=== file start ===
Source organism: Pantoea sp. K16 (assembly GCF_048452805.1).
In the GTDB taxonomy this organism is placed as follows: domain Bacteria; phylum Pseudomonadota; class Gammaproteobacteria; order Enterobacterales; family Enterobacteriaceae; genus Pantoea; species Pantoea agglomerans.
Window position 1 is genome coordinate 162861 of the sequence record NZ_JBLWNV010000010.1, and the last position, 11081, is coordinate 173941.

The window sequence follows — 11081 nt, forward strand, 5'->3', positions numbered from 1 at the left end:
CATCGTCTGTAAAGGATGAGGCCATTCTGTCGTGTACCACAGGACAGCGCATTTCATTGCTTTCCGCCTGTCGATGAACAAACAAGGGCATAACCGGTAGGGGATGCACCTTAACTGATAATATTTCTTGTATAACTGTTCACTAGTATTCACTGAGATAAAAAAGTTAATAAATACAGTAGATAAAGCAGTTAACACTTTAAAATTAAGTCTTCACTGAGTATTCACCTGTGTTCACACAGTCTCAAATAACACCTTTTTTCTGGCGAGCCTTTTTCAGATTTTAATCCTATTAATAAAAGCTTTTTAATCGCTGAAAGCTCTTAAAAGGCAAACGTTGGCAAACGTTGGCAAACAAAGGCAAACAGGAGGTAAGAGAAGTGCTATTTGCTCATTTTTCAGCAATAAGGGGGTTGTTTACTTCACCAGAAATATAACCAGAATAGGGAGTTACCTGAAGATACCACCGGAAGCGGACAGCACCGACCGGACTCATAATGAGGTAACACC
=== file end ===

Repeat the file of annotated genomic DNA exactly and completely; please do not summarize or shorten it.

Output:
Source organism: Pantoea sp. K16 (assembly GCF_048452805.1).
In the GTDB taxonomy this organism is placed as follows: domain Bacteria; phylum Pseudomonadota; class Gammaproteobacteria; order Enterobacterales; family Enterobacteriaceae; genus Pantoea; species Pantoea agglomerans.
Window position 1 is genome coordinate 162861 of the sequence record NZ_JBLWNV010000010.1, and the last position, 11081, is coordinate 173941.

The window sequence follows — 11081 nt, forward strand, 5'->3', positions numbered from 1 at the left end:
CATCGTCTGTAAAGGATGAGGCCATTCTGTCGTGTACCACAGGACAGCGCATTTCATTGCTTTCCGCCTGTCGATGAACAAACAAGGGCATAACCGGTAGGGGATGCACCTTAACTGATAATATTTCTTGTATAACTGTTCACTAGTATTCACTGAGATAAAAAAGTTAATAAATACAGTAGATAAAGCAGTTAACACTTTAAAATTAAGTCTTCACTGAGTATTCACCTGTGTTCACACAGTCTCAAATAACACCTTTTTTCTGGCGAGCCTTTTTCAGATTTTAATCCTATTAATAAAAGCTTTTTAATCGCTGAAAGCTCTTAAAAGGCAAACGTTGGCAAACGTTGGCAAACAAAGGCAAACAGGAGGTAAGAGAAGTGCTATTTGCTCATTTTTCAGCAATAAGGGGGTTGTTTACTTCACCAGAAATATAACCAGAATAGGGAGTTACCTGAAGATACCACCGGAAGCGGACAGCACCGACCGGACTCATAATGAGGTAACACC